Yesterday an evil was unleashed on the streets of Christchurch.
A live-streamed and callous evil that penetrated men, women and children and was then deliberately distributed digitally into homes and phones around the world.
As New Zealand is such a close neighbour and has such strong cultural and historical ties with us, this particular evil hits home harder than similar attacks in Canada, Norway, Germany or England.
This sense is only strengthened by the shame of knowing that the perpetrator of the Christchurch mosques terrorist attacks is an Australian.
Our thoughts and prayers are with the at least 49 dead and their shattered families.
Yesterday, when I first heard about this attack, I was filled with immense sadness. Not shock, not surprise. Just sadness.
For once, I am in agreement with something Waleed Aly has said. He stated this yesterday:
But of all the things I could say tonight, I’m gutted and I’m scared and I feel overcome with utter hopelessness, the most dishonest thing, the most dishonest thing would be to say that I’m shocked.
I’m simply not.
There’s nothing about what happened in Christchurch today that shocks me.
And there is nothing about it that shocks me either.
Instead, there is just the dreadful knowledge that something terrible has been unleashed; a danger that I have long feared would occur but had hoped would never happen.
And it is a danger that I have done my very best to warn away and to awaken society to.
On June 5, 2013, I wrote these words:
There will be three types of violence in this country.
Firstly, the Islamic community at large will harbour those who will threaten, injure or kill Australians because they are not Muslim.
Secondly, within the Islamic community there will be sectarian war…
…Thirdly, some Australians will take the law into their own hands and retaliate against Muslims.
The very next day, I wrote this:
Yesterday, in what appears to be a violent response, an Islamic centre in London was burnt to the ground. This is by no means an isolated incident, either.
I wrote yesterday that this type of reactionary violence was inevitable.
Some non-Muslims, seeing the threat posed by Islam, are going to take the law into their own hands. Some citizens, recognising the failure of their government to protect its citizens, will act without waiting for their government.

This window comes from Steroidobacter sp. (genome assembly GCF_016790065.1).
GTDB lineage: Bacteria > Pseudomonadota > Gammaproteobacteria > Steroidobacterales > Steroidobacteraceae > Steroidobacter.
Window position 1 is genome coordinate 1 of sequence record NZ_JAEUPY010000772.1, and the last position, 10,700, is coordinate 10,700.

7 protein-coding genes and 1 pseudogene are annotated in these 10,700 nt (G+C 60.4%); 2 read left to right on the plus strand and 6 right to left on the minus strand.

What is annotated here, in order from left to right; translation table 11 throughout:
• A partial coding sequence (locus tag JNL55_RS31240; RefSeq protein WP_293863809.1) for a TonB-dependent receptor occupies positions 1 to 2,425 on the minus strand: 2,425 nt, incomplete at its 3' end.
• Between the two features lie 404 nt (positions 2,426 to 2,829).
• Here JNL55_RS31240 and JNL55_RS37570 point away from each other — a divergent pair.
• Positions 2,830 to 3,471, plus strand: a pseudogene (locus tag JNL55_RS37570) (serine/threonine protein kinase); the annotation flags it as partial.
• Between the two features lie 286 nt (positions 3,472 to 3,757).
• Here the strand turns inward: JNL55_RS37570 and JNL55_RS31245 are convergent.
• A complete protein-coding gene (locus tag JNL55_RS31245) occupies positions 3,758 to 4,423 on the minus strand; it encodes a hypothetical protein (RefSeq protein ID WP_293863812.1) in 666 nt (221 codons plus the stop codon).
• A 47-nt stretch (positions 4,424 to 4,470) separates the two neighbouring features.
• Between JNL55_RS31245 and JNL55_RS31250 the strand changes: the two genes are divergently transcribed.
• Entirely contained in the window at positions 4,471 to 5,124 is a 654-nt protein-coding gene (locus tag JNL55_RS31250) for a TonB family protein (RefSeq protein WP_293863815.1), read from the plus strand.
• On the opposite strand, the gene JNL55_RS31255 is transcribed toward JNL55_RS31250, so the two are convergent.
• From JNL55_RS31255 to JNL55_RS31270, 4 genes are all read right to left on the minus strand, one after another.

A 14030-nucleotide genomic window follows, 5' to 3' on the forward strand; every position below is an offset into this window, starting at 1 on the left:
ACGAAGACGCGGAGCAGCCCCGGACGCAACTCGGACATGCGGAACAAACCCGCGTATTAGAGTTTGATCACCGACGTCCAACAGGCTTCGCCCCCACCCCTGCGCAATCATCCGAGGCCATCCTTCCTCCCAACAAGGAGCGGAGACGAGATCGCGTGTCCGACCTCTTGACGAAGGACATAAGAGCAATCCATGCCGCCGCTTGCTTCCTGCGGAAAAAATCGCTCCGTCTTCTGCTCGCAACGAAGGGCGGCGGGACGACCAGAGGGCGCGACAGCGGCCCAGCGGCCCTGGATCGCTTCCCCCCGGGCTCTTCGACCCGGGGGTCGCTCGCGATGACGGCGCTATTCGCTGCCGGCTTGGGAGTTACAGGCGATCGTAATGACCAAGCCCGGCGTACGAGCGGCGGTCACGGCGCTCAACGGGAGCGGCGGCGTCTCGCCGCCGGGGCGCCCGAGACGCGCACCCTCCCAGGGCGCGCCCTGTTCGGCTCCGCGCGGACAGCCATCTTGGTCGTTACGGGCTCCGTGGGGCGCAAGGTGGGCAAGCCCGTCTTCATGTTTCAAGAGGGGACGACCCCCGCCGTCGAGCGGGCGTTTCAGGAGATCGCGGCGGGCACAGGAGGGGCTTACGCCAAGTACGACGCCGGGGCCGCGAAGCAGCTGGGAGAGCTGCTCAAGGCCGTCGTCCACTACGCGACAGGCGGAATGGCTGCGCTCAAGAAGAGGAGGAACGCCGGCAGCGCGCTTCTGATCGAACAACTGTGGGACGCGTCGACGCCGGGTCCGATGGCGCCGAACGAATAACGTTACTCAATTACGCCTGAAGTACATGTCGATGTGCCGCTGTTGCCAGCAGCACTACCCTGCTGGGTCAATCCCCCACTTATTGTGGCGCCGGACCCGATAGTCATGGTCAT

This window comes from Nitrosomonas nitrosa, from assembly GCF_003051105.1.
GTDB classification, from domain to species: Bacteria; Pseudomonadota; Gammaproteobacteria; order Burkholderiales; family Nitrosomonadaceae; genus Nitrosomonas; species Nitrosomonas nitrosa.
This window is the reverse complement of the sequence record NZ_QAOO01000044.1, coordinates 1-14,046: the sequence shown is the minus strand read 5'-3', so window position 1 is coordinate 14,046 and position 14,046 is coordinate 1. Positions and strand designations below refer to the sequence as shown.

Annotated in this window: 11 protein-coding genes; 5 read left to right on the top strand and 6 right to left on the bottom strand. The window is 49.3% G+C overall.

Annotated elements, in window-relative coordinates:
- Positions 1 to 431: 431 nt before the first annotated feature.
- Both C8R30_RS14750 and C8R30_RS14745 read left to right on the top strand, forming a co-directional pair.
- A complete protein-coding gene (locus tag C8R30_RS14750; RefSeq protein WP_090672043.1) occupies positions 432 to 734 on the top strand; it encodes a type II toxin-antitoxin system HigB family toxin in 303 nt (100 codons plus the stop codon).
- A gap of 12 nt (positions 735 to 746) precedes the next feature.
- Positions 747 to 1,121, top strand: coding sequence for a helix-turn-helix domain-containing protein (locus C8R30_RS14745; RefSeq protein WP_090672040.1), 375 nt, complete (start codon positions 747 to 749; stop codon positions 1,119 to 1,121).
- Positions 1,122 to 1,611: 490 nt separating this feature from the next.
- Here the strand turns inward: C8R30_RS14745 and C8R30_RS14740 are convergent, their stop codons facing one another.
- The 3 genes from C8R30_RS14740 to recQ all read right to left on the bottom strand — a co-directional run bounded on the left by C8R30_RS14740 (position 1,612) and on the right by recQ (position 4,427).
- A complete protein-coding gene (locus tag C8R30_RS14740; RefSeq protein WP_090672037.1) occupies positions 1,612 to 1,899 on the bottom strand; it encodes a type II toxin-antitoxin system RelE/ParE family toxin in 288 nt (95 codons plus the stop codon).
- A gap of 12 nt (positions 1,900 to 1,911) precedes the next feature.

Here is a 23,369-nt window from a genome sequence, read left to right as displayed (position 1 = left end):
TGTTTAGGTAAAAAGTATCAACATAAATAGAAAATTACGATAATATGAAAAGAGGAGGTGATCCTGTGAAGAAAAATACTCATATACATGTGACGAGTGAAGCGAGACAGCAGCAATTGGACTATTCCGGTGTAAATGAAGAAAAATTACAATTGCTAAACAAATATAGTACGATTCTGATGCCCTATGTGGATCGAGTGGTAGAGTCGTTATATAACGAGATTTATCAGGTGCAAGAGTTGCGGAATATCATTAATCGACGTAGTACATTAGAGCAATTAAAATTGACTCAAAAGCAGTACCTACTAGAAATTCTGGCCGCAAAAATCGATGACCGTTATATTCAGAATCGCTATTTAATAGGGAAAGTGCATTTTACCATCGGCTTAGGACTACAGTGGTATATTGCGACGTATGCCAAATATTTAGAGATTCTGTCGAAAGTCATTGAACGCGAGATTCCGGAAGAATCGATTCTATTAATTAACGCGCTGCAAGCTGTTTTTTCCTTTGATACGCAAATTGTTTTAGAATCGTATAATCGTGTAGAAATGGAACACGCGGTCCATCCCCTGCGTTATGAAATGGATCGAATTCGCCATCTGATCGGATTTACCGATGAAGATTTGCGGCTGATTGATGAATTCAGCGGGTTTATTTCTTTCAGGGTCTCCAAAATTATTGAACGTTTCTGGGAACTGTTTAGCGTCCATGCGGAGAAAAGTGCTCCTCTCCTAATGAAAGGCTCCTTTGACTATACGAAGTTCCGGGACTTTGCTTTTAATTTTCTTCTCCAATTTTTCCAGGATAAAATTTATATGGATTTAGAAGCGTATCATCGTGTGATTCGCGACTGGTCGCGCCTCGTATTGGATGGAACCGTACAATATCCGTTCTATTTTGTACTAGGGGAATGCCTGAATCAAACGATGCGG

Now, I am not saying that this reaction is good, or welcome. But it is not unexpected.
And almost four years later to the day, I wrote this:
And here is some plainer speaking.
The time of reckoning is coming. Anger is rising. If the government won’t take common sense steps to protect its citizens, then citizens will lose confidence in the government and protect themselves.
When that happens, there will be bloodshed. Lots of it. And on both sides.
That is bad enough, but I greatly fear that this evil will be compounded by a government that responds with totalitarianism and oppression of everything; including those things that made Western civilisation great.
We’ve already seen the rise of vigilantes and reactionary and retaliatory attacks against Muslims. This is not a lawful, legitimate or moral solution. But it is a sign that our institutions are failing.
Additional reactionary attacks are coming, just as sure as the next Islamic terrorist attack is as well.
It gives me absolutely no joy that I have been proven right. I would much rather have been wrong.
But I am not wrong.
It is immensely frustrating that these warnings have been completely ignored and swept away by a torrent of vilification. Rather than accept reality, society has shut down reasoned debate with these seemingly magical words: bigot and hatemonger.
Now blood flows on the streets.
There are so many things to be said about this violent atrocity but one thing stands out above all others.
The killer represents the sad future of our society – a society that has contempt for its Western Christian heritage and the concept of the rule of law based on immutable truths and natural morality.
In his ‘manifesto’, Brenton Tarrant described his communist and anarchic roots. He praised communist China and linked his murderous rampage to the need to take action on global warming and overpopulation. He called himself an eco-fascist and a Green nationalist.
He also described his white supremacist views.
This clearly demonstrates that being woke is no antidote to hatred or racism.
Further, Brenton Tarrant’s decision to play god with life and death is simply a logical extension of a modern culture that deifies individual men and grants them the right to decide right and wrong, good and evil for themselves.
We need to seriously contemplate the effects of the new post-Christian morality of the Western world.
It is a morality that is so inherently chaotic that the only response can be a state that is increasingly totalitarian. That has implications for all our freedoms.
And it is also a morality that is proven to brutally clash with Islam, a violent ideology of its own. We have two highly unstable compounds reacting together. An explosion is inevitable.
There are much darker times ahead.
We should not just be weeping for the Muslims slain yesterday. We should be weeping for our children too.